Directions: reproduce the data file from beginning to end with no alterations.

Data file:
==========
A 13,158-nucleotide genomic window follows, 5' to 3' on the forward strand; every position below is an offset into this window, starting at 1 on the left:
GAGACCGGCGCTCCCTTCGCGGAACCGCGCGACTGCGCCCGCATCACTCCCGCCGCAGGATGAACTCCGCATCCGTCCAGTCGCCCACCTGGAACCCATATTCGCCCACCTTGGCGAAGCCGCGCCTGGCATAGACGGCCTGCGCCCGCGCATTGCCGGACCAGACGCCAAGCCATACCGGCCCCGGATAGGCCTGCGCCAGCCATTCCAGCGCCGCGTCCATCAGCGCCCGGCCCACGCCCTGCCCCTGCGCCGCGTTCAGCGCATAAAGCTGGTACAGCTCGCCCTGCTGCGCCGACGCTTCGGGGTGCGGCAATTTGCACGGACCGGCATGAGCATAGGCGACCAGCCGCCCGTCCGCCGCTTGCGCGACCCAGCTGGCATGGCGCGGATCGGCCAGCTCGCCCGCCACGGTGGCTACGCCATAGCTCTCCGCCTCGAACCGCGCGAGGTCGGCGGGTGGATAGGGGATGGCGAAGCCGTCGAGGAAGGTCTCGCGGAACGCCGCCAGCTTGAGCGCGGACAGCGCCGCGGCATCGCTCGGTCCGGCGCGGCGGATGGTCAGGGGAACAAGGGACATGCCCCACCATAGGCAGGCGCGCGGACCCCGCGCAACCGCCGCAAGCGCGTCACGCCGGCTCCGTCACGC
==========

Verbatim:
A 13,158-nucleotide genomic window follows, 5' to 3' on the forward strand; every position below is an offset into this window, starting at 1 on the left:
GAGACCGGCGCTCCCTTCGCGGAACCGCGCGACTGCGCCCGCATCACTCCCGCCGCAGGATGAACTCCGCATCCGTCCAGTCGCCCACCTGGAACCCATATTCGCCCACCTTGGCGAAGCCGCGCCTGGCATAGACGGCCTGCGCCCGCGCATTGCCGGACCAGACGCCAAGCCATACCGGCCCCGGATAGGCCTGCGCCAGCCATTCCAGCGCCGCGTCCATCAGCGCCCGGCCCACGCCCTGCCCCTGCGCCGCGTTCAGCGCATAAAGCTGGTACAGCTCGCCCTGCTGCGCCGACGCTTCGGGGTGCGGCAATTTGCACGGACCGGCATGAGCATAGGCGACCAGCCGCCCGTCCGCCGCTTGCGCGACCCAGCTGGCATGGCGCGGATCGGCCAGCTCGCCCGCCACGGTGGCTACGCCATAGCTCTCCGCCTCGAACCGCGCGAGGTCGGCGGGTGGATAGGGGATGGCGAAGCCGTCGAGGAAGGTCTCGCGGAACGCCGCCAGCTTGAGCGCGGACAGCGCCGCGGCATCGCTCGGTCCGGCGCGGCGGATGGTCAGGGGAACAAGGGACATGCCCCACCATAGGCAGGCGCGCGGACCCCGCGCAACCGCCGCAAGCGCGTCACGCCGGCTCCGTCACGC